When Amazon launched Amazon Dash buttons, many observers predicted that the concept would completely upend the retail model. But recent market research shows that fewer than half of Amazon Dash purchasers have actually used the button.
Having a re-order button transforms what Google calls the Zero Moment of Truth — the way consumers make decisions about brands in the Internet era — into the Zero of Purchase with a device that enables one-click buying offline. It has the potential to diminish the role of retailers and elevate the relationship between brands and consumers.
Does the fact that Amazon Dash hasn’t yet caught on in a huge way mean that taking the friction out of buying, i.e., creating a Zero Moment of Purchase, isn’t appealing to consumers? That conclusion is premature: As the incredible success of the original Amazon business model has shown, consumers are remarkably enthusiastic about innovations that make their lives easier. That passion for convenience transformed Amazon from a startup bookseller to the world’s largest retailer, after all.
Instead, the lagging use of Amazon Dash buttons likely points to other challenges that need to be ironed out, such as consumers’ price sensitivity (the Dash button doesn’t include a price review function) or people’s reluctance to stick single-use buttons all over their kitchen cabinets and utility closets. Amazon Dash buttons in their original incarnation may be refined to enable product price comparisons or perhaps replaced with a smart home function that enables auto-refills based on sensors with built-in price parameters.
Amazon’s original business model was to remove the friction involved in purchasing a book. With Amazon, users didn’t have to drive to a bookstore and hunt for the title they wanted among the thousands of books on the shelves; they could order online and have the book delivered to their door. Amazon sold its first book in 1995. Since then, it has utterly changed the nature of shopping and publishing itself as customers have opted for the convenience the company offers.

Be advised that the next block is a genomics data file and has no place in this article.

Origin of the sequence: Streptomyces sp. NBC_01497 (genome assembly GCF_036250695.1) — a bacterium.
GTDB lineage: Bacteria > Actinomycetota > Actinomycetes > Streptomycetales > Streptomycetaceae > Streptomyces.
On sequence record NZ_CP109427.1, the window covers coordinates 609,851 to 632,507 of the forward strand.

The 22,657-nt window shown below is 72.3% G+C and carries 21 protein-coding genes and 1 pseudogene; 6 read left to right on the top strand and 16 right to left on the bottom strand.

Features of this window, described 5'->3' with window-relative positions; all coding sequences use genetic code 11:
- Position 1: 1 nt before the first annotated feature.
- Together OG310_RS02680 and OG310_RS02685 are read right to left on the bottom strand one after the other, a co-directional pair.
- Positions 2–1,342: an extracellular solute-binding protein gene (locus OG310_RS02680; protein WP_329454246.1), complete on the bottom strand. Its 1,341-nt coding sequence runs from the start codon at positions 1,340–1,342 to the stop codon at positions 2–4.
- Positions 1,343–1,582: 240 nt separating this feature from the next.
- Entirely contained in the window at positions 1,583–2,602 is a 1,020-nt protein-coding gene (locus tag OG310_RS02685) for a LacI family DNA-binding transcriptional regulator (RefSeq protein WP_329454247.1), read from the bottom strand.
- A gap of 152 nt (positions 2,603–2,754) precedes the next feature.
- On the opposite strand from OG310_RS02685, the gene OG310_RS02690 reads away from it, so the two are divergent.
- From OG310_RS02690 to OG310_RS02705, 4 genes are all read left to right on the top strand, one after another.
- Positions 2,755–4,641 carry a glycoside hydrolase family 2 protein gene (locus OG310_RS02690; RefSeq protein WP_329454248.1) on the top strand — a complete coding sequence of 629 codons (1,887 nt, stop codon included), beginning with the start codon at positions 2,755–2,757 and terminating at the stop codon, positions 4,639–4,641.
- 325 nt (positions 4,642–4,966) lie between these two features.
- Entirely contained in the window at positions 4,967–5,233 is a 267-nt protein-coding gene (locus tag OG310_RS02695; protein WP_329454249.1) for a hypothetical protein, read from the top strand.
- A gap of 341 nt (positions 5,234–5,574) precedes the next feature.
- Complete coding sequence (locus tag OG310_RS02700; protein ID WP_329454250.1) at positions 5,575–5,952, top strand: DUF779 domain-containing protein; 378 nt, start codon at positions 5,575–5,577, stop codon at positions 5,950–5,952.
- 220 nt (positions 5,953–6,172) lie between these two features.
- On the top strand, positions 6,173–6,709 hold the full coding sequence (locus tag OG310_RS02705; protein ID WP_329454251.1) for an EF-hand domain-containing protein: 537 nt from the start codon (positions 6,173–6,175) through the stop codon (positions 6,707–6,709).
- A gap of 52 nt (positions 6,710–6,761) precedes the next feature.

In a sense, Amazon Dash, the one-click product purchasing device Amazon launched in April 2015, expands on the retail giant’s original innovation: Dash is a compact internet-connected device that allows users to reorder favorite products from Amazon at the touch of a button. For instance, consumers can stick a Dash button for their favorite brand of detergent on their washing machine and simply press it when they run out of detergent to get more delivered directly to their home instead of going to a store to purchase more detergent.
Amazon Dash may or may not find wider consumer acceptance, but one thing is certain: The Zero Moment of Purchase is here to stay. Amazon and other innovators — including savvy brands and smart home product developers — will find their way into consumers’ houses and wallets because shopper convenience is an incredibly compelling marketplace advantage. Brands that want to build closer relationships with customers should continue to look for ways to gain insights from data and position themselves for success as the relationship between consumers and brands evolves.
Anil Kaul is CEO of Absolutdata.